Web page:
a buck oh eight, and worth every penny

this past weekend, greg was working, which basically, for me, meant that last week was just an incredibly long week.  but enough of my self pity party.  it also meant that the grocery shopping for the week didn’t get done, which meant i used up the last of the milk on the kids breakfast cereal and they (ruth) were still complaining that it was “too dry” and i had to pack leftovers for our park lunch because there was nothing else in the fridge except some condiments and a butt ton of cider from our recent apple orchard visit.  i might be tempted to write a blog post about the hard cider we plan to make and then enjoy bit by bit over many fall evenings after the kids are in bed.  we’re all fancy like that (thank god they accepted credit cards.  buy now pay later.  that’s my motto).

anywho, what this also translated into was that we still needed groceries to make it trough the rest of the week.  hence: my favorite of all activities: family field trip to kroger night (i was about to walk out the door with just ruth and i but at the last second greg panicked at the thought of being left alone with joel and decided to come along).  so it was the whole gang.

it usually starts out pretty good.  if we can manage to find a “car cart” (one of those bright plastic cars affixed to the front of a shopping cart.  pure genius), the kids will usually be happy and occupied for at least the first half of the trip.  i can sometimes even make it all the way to the diary aisle before things begin to go south.  after that, though, it’s no mans land.  this shit is crazy.  you don’t know what’s gonna happen after that.

that’s why i’ve become so good at speed-shopping.  by the time i get to the store, i pretty much have my list memorized.  it’s my goal to not stop moving once i’m in the doors (stop moving=opportunities for kids to evacuate).  i can tie a produce bag shut while driving with my elbows.  i do a sort of run-by grab method while making almost continuous engine noises with my mouth, to further entertain the kids.  needless to say, we are not the favorites of the employees trying to stock the shelves. neither are we appreciated by the other patrons, often cutting people off in an attempt to get the shopping done as fast as possible and then get the fudge out of dodge.  pardon my giant plastic car.  coming through.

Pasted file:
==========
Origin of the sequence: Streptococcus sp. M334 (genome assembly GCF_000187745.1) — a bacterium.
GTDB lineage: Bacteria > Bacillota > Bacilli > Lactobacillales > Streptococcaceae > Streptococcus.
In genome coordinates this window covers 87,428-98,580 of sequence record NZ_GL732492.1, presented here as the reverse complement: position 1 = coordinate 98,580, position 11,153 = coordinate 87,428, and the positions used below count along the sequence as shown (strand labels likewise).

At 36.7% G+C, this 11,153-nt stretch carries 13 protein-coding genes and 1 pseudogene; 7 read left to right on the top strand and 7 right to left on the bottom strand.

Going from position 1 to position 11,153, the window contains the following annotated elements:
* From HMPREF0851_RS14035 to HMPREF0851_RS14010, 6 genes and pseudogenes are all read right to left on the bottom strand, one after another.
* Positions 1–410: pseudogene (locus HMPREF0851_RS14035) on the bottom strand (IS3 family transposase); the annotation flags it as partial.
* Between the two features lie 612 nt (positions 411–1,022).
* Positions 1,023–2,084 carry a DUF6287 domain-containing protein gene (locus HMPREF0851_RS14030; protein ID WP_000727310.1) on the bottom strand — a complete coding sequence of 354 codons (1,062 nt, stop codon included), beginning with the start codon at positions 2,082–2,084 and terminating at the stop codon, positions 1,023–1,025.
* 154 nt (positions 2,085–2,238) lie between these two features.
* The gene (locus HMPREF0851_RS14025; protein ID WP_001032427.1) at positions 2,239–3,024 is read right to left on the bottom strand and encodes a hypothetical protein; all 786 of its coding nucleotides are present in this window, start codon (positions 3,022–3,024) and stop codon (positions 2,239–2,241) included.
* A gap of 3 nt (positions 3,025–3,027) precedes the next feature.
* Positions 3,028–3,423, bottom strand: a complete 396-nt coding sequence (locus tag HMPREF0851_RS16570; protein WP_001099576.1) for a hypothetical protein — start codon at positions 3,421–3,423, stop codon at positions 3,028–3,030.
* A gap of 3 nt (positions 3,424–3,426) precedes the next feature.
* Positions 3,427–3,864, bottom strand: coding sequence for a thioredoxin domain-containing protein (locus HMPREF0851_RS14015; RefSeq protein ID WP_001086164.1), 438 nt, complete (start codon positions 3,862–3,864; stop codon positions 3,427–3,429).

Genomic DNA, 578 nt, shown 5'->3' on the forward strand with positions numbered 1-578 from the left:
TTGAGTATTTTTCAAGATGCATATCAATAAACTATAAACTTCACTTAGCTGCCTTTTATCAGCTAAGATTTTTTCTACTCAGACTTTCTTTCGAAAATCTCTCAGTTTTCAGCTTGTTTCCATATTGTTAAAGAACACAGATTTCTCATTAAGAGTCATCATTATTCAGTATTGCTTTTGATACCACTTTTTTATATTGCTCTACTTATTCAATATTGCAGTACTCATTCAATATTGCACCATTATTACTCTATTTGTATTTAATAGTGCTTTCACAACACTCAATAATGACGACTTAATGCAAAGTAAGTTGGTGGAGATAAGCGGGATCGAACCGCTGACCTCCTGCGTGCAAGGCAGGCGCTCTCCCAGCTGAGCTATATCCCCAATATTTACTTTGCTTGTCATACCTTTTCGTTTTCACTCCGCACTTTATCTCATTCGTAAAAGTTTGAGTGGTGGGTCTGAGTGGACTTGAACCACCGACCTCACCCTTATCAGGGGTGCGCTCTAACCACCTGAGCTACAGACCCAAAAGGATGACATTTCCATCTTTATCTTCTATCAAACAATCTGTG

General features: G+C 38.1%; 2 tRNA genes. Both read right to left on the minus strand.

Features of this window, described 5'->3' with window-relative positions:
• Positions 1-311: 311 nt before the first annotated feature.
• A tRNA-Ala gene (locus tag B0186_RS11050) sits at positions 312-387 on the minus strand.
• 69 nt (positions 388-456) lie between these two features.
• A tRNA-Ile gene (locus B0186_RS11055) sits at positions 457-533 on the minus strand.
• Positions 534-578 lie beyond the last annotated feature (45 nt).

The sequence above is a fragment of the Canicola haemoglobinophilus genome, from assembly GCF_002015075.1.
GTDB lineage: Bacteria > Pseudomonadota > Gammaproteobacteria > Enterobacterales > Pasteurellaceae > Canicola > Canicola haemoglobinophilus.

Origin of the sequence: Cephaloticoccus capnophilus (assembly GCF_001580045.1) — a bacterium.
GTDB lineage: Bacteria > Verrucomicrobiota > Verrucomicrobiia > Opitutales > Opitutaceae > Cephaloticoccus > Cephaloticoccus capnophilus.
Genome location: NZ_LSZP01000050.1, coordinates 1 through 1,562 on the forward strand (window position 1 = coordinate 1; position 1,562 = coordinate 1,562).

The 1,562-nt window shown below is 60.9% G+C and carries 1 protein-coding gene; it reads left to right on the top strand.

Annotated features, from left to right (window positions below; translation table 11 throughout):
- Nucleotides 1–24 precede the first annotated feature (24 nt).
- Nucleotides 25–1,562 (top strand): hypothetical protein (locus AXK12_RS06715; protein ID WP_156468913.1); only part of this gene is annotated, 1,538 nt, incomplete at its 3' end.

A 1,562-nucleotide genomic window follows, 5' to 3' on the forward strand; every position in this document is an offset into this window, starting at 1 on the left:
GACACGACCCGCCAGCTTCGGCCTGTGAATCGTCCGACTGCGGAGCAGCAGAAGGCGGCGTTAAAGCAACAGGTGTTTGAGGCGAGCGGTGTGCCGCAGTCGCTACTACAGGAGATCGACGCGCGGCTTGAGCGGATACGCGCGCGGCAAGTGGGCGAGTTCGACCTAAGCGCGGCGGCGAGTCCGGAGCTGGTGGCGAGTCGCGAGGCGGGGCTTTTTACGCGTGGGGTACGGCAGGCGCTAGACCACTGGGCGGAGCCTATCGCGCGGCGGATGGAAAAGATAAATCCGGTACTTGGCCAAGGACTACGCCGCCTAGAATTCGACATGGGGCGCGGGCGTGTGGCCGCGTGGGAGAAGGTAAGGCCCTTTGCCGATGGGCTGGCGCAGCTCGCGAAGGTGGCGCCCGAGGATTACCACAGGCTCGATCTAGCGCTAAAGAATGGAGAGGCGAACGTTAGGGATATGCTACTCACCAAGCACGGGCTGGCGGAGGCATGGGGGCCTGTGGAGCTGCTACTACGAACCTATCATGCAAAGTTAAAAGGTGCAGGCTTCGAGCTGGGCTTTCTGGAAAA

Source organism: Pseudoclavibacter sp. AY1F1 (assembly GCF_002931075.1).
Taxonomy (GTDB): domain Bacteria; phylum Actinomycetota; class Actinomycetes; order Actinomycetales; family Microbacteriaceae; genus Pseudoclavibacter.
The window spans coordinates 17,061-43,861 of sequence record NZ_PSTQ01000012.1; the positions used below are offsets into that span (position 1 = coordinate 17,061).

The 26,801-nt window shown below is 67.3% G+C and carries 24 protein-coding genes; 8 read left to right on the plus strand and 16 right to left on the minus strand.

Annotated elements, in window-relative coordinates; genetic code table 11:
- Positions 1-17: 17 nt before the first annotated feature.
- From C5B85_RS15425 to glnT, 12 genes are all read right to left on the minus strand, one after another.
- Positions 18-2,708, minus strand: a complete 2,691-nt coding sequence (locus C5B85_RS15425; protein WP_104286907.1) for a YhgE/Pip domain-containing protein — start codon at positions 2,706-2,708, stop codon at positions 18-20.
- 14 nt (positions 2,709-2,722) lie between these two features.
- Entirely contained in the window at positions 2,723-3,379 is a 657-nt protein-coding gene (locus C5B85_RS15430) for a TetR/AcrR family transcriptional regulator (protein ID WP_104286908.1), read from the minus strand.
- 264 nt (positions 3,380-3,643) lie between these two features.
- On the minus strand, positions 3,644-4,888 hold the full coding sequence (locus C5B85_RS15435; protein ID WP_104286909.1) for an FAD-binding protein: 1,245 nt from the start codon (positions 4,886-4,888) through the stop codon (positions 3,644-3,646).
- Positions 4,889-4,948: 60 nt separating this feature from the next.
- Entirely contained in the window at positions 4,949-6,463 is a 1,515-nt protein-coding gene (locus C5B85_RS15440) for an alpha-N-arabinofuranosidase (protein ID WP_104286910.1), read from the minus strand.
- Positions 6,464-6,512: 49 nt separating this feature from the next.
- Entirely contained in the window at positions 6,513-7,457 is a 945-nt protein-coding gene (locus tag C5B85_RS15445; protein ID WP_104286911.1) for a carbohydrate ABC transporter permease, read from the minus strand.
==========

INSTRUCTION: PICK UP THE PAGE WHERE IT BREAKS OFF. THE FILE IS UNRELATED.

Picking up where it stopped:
greg usually just serves to slow me down, so i sent him on a mission to acquire the meat for the week (he considers himself the family meat aficionado).

yesterday was one of those days when ruth is just a little too antsy to sit for that long and she jumped out pretty quick, wanting to investigate the merchandise for herself.  brother, being left in the lurch, started to writhe almost immediately, enraged to be left behind and be possibly missing out on something that sissy is getting to do.  i resisted getting him out as long as possible, ignoring his angry cries (to the utter shock of on-lookers, i’m sure).  maybe he would forget he wanted to get out and regain interest in his car if i just kept moving?  or maybe he would tire out and give up the ghost, placidly sucking his thumb for the rest of the trip?  nope.

i plopped him down on his unstable feet in the frozen foods aisle, and looked at him as uncertainly as if he were a ticking time bomb, which he was.  once he was free of the cart, i had no control, no way to steer him away from bright displays or out of the path of oncoming cart traffic. a tantrum was probably imminent just as soon as he found something and didn’t want to leave it.  i started looking around for greg.  i think i even whimpered his name.